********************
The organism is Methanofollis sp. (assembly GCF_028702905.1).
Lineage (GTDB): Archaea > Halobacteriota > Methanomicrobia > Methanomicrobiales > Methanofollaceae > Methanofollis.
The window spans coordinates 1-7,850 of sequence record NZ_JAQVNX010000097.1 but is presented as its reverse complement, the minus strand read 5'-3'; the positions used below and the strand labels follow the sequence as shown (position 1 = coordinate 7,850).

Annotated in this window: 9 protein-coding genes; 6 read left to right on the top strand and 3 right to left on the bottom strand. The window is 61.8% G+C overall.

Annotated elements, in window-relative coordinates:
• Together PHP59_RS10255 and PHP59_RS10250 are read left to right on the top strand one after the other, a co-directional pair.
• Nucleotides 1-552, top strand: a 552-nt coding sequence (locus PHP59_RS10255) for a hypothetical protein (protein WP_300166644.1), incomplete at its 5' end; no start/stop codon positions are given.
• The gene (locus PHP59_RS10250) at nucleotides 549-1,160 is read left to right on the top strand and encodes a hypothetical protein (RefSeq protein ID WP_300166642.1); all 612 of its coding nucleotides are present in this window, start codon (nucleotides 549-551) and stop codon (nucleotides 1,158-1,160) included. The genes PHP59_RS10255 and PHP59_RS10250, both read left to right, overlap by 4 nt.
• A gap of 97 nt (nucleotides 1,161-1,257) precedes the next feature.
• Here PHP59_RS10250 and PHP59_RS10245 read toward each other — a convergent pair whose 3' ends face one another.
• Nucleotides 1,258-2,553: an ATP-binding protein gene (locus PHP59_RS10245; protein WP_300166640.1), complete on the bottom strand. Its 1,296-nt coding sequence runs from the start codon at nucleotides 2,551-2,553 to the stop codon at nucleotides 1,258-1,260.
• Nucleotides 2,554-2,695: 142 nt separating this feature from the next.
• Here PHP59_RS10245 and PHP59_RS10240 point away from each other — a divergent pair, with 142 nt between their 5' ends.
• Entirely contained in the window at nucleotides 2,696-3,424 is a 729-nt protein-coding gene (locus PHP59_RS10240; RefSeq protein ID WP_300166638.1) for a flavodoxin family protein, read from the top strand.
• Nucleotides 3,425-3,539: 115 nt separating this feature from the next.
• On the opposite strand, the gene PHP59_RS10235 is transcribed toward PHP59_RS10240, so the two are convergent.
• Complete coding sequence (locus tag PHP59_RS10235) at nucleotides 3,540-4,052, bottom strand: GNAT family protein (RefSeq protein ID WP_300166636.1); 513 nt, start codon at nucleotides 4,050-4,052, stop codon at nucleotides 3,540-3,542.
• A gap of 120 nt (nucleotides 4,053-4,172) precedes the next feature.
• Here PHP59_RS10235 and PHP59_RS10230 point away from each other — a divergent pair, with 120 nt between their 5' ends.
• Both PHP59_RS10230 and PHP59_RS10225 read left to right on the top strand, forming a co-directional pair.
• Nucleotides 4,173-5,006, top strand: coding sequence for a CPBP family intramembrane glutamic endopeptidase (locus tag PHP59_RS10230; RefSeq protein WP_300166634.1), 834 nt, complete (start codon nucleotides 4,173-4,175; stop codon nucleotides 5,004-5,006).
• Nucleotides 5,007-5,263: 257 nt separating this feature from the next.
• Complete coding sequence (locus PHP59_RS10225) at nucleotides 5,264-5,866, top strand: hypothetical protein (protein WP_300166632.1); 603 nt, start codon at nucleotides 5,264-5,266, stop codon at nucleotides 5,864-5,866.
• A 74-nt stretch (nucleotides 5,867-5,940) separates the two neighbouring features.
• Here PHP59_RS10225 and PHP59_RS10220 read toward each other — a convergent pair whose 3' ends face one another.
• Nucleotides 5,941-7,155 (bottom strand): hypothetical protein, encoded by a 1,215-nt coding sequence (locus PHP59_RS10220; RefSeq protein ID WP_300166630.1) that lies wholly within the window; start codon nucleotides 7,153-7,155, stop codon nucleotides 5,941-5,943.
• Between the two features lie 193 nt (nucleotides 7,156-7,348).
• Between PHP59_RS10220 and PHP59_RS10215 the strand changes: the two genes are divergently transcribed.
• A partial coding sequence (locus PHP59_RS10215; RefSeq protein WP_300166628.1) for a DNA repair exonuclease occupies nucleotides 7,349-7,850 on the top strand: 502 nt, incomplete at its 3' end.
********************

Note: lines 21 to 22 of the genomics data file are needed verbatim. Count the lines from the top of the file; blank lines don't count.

• Nucleotides 4,173-5,006, top strand: coding sequence for a CPBP family intramembrane glutamic endopeptidase (locus tag PHP59_RS10230; RefSeq protein WP_300166634.1), 834 nt, complete (start codon nucleotides 4,173-4,175; stop codon nucleotides 5,004-5,006).
• Nucleotides 5,007-5,263: 257 nt separating this feature from the next.